But what if repairing your database that way also doesn’t work? Unless you’re an SQL ninja and data recovery expert, this is the point where you need to resort to restoring a previous backup of your site if you have one.

How WordPress Database Caching Works

I could go on forever about caching and WordPress as there’s a lot to know, but for this article I’ll cover the most important things you need to know.

Transients API

The Transients API is very similar to the Options API in WordPress (a simple and standardized way of storing data in the database that makes it easy to create, access, update, and delete options), but with the added feature of an expiration time, which simplifies the process of using the wp_options database table to temporarily store cached information.

In WordPress, you can use transients for constantly changing data that you want to expire and update, but also as replacements for more intensive database queries that you want to cache.

One downside is poorly coded transients; maybe the transient has an expiration time but wasn’t set to be deleted, resulting in a transient trying to be loaded, which doesn’t exist. Also, site owners installing transient deletion plugins has gained in popularity; deleting transients used by plugins and themes that shouldn’t be deleted can cause multiple issues for your site.

Ultimately, you should only delete transients if you know exactly what you’re doing and what they are for – don’t just bulk delete all transients as there’s a good chance you’ll end up with a broken site.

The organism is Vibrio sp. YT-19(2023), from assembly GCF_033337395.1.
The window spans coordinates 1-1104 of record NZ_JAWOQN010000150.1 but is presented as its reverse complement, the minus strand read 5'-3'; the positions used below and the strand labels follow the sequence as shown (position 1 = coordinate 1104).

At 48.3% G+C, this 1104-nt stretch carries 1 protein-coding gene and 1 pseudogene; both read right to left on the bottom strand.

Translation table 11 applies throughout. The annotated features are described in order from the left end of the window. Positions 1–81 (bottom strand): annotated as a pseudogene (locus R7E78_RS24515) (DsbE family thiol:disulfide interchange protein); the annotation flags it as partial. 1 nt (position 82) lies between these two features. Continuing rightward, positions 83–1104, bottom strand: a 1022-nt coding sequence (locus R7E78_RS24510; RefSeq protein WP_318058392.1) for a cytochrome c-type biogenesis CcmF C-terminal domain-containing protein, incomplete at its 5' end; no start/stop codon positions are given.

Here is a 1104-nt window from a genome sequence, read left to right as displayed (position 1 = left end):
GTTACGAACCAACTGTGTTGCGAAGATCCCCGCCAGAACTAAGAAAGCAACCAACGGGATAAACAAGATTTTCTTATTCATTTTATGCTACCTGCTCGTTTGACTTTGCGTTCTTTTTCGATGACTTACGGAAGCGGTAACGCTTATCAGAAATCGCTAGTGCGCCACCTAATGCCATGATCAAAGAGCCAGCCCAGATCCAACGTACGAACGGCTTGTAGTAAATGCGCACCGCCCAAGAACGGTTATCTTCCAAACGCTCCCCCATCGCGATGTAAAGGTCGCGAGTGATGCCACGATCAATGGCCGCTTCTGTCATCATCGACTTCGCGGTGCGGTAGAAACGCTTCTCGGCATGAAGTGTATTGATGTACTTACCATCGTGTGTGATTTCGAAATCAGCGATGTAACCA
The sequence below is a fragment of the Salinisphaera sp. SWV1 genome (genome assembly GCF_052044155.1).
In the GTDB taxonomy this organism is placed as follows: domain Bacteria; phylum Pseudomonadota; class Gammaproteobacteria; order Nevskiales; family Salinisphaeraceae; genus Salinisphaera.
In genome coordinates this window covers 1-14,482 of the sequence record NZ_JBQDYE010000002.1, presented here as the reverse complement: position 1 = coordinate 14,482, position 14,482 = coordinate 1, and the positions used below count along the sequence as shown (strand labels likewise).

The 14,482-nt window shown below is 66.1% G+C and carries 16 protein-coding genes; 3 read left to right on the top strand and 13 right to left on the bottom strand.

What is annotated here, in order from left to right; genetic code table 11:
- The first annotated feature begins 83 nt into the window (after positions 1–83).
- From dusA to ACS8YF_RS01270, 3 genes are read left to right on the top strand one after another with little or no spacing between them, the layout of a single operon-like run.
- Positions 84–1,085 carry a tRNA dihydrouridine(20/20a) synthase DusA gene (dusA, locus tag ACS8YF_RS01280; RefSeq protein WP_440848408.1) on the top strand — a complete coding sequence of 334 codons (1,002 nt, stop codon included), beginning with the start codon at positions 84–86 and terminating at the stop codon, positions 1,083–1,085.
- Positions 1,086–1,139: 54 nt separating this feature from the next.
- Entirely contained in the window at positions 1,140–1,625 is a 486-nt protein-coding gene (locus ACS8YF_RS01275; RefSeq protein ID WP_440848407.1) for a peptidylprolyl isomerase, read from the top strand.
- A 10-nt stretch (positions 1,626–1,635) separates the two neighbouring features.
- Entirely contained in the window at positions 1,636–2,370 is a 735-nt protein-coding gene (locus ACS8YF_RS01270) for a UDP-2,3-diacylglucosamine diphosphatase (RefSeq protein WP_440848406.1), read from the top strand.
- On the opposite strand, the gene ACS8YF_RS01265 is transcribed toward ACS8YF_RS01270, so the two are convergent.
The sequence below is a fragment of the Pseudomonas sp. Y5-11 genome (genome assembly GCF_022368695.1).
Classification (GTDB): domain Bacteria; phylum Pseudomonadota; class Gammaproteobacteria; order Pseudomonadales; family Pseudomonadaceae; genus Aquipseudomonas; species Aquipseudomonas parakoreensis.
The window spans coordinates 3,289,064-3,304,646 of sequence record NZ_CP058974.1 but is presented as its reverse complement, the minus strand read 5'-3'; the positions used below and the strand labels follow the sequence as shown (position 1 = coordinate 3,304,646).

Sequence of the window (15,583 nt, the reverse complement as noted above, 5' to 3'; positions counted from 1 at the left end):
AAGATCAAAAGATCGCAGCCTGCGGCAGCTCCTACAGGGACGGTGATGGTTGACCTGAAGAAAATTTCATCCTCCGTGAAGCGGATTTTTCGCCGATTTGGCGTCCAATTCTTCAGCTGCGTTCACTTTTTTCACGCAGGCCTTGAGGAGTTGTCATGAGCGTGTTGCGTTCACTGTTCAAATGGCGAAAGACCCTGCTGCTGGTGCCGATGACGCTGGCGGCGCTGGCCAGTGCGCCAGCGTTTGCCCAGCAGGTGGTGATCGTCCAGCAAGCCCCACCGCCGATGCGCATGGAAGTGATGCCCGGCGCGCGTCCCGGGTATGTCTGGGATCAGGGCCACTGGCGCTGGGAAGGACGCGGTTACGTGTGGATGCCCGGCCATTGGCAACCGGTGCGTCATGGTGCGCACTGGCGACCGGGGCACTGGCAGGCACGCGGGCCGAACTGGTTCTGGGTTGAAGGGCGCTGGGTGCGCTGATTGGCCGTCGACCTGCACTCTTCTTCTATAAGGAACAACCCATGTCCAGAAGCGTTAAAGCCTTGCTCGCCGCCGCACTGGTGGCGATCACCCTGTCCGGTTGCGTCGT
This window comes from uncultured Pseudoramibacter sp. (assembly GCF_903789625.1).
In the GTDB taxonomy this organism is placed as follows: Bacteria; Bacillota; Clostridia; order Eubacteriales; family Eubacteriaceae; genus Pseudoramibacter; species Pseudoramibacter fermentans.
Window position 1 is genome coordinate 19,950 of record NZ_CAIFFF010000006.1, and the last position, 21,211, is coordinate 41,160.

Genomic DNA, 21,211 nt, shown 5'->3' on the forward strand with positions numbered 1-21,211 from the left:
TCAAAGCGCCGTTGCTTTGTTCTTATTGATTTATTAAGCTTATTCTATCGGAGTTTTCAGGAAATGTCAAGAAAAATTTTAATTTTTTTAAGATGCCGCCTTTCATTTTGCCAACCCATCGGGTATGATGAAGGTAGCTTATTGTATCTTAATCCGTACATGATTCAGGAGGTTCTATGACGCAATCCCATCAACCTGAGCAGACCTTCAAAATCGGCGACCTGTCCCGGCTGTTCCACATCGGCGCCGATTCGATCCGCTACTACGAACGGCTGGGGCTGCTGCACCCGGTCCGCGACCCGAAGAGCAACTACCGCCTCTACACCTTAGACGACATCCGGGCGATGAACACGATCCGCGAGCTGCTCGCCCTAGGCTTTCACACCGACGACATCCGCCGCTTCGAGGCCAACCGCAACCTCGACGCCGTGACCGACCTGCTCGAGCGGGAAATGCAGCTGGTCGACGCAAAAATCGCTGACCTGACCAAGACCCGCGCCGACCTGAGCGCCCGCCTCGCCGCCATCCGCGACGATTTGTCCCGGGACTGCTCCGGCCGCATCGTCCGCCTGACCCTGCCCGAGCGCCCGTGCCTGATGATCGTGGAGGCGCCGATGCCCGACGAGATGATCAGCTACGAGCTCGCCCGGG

Using Memcached on your site allows you to speed up intensive database queries (data and objects) in RAM to reduce reads on your database. This allows your pages to be loaded more quickly as the data is already there without having to make a query.

One downside, like with all caching, is that if you update your post/page/site and it’s already cached, you’ll need to flush the cache before the changes are displayed.

One mistake many people often make with Memcaching is installing a plugin such as W3 Total Cache, seeing the setting for Memcache, and activating it without actually having Memcached setup. You can’t just set the option without configuring Memcached database/server side first! An incorrectly configured Memcached (or any object caching, for that matter) can wreck havoc on your site and database, causing among other things transient issues causing issues with automatic updates and plugins/themes that rely on transients.


Without a doubt, my favorite method of database driven caching with WordPress is Redis, which makes a massive difference in page load times. Unlike Memcached, Redis has built-in persistence; like Memcached, Redis also is an in-memory data structure store (storing your data in RAM).

You can use the Redis Object Cache plugin for connecting Redis to your WordPress site. Remember, though, that first you’ll need to set up Redis and configure your caching. One way you can do this is with the Predis script or HHVM’s Redis extension (only if using HHVM in place of PHP).

Make sure you configure Redis sensibly – don’t store large blocks of data on each key and keep to a sensible number of keys as there’s no point in using database caching if you’re going to make thousands of Redis calls, resulting in longer object cache transactions.